Ramachandran has been responsible for the publication of 2 books by Keli - Proud Imprints of Natyaveda documents the life and work of some of the most prominent masters of a variety of art forms and Abhinethri (The Actress) by Usha Nangyar explores the female presence in Koodiyattam, the world's most ancient theatre tradition.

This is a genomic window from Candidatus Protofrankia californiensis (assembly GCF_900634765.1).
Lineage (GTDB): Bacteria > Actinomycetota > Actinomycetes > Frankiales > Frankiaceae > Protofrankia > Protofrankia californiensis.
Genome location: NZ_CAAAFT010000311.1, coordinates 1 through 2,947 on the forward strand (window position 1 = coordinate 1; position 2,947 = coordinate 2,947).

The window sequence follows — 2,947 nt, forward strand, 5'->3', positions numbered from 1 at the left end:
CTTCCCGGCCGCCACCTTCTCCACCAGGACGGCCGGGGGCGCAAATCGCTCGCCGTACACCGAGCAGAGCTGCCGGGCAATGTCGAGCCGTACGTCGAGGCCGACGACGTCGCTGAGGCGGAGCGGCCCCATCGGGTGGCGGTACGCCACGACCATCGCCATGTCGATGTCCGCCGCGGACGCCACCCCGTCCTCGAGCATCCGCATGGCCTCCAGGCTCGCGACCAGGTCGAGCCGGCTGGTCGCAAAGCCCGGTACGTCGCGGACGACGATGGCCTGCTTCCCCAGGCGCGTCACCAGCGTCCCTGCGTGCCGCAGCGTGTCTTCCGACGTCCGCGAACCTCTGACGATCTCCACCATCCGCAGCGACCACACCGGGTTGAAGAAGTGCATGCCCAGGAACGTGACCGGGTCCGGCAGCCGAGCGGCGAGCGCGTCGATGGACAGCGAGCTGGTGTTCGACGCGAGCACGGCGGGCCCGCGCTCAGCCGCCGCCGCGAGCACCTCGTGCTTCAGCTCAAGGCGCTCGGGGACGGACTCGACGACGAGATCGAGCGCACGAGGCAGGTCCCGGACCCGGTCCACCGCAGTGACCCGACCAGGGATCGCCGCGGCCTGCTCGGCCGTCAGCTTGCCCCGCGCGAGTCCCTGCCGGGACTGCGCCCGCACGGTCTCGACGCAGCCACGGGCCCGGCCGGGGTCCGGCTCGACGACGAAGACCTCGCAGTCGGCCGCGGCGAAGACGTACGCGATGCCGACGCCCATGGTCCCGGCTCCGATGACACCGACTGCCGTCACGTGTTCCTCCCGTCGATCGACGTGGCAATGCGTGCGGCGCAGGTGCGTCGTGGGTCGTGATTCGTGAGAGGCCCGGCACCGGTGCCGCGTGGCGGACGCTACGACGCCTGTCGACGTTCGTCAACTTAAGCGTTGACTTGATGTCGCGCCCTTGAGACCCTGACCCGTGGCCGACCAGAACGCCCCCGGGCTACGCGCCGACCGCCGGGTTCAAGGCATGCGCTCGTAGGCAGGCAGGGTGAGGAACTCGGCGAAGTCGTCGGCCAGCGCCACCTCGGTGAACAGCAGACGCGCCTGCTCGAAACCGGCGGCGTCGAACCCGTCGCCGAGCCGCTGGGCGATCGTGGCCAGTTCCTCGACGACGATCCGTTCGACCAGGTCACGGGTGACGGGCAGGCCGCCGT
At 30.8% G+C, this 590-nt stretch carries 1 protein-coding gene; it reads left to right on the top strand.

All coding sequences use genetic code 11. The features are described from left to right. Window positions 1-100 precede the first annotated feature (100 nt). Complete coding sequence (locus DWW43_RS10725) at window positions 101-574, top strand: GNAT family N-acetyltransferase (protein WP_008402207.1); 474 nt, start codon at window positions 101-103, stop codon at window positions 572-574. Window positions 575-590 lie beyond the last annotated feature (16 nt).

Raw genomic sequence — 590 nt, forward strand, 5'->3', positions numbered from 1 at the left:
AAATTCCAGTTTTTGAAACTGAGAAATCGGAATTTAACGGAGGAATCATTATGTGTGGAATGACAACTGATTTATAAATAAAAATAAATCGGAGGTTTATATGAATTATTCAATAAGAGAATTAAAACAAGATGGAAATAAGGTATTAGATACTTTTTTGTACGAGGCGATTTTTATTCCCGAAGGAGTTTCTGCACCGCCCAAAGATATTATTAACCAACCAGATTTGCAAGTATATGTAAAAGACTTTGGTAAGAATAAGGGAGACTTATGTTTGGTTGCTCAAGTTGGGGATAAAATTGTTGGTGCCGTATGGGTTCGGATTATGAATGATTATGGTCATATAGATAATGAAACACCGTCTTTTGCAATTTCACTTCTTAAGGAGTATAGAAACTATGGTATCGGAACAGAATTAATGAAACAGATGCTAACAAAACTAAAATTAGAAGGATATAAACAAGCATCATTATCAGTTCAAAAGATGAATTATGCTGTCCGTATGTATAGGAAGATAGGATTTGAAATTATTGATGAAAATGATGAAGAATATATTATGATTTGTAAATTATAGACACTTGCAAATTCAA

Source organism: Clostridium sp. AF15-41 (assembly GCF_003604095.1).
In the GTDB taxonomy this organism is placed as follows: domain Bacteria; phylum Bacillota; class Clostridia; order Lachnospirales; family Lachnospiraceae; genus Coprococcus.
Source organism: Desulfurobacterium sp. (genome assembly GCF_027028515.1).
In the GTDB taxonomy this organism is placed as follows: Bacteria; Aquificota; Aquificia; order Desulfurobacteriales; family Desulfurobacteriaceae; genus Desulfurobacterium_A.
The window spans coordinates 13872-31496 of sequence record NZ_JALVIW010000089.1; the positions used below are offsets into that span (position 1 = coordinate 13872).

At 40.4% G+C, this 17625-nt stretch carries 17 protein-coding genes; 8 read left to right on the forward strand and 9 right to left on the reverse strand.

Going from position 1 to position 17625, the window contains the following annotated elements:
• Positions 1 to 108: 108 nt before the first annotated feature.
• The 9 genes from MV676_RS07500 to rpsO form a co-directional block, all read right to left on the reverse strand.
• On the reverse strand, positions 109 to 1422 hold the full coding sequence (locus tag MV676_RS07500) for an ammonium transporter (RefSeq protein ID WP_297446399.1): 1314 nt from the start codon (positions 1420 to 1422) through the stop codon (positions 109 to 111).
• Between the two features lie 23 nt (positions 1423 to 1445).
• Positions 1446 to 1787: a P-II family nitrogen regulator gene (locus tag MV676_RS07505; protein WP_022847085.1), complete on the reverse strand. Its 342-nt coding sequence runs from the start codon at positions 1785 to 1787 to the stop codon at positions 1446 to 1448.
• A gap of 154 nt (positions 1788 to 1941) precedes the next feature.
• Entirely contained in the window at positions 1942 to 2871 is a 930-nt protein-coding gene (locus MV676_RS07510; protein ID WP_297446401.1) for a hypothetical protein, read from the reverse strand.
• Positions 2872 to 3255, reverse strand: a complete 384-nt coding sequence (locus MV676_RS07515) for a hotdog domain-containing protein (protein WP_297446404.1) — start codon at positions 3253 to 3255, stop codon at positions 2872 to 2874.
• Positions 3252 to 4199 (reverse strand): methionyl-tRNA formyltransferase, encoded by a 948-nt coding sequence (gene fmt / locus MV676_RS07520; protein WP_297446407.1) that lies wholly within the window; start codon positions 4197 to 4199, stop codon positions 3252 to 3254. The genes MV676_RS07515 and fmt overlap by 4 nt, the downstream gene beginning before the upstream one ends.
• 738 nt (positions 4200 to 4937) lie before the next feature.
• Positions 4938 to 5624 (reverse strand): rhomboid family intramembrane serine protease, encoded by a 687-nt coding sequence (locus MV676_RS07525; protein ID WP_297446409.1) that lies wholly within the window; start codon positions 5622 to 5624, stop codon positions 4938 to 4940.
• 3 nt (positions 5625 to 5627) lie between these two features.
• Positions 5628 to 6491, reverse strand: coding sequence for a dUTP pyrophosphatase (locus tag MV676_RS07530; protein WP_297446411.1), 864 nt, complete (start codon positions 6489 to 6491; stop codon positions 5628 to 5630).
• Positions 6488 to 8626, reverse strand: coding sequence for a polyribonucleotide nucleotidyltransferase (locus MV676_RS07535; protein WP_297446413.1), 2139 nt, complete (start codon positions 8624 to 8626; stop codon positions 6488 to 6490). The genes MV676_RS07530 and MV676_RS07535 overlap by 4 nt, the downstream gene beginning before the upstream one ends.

A few years ago, Ramachandran forayed into making documentary films to record the great masters and promising proteges of the performance arts. His films include Kaalam (The unending Time) on the life of Sri Pallavoor Appu Marar, which received the Kerala Kala Mandalam Award for the director of the most outstanding short film devoted to performing arts, Sikhi (The Fire) on female power and dynamism in Nangyar Koothu, the world's most ancient women's theatre tradition (1200 yrs) and Koodiyattam, Saamam (The Music) on the musical journey of the great Karnatic vocalist the Late MD Ramanathan, and Pranathi on the formidable presence of the unmatched Melam artist Peruvanam Kuttan Marar, in the contemporary rhythm music of Kerala. He is currently engaged in the production of two films - one on the Kathakali maestro, Nelliyodu Vasudevan Namboodiri and the other one on the children of Rhythm from a percussion village which boasts a rhythm tradition of 1431 years.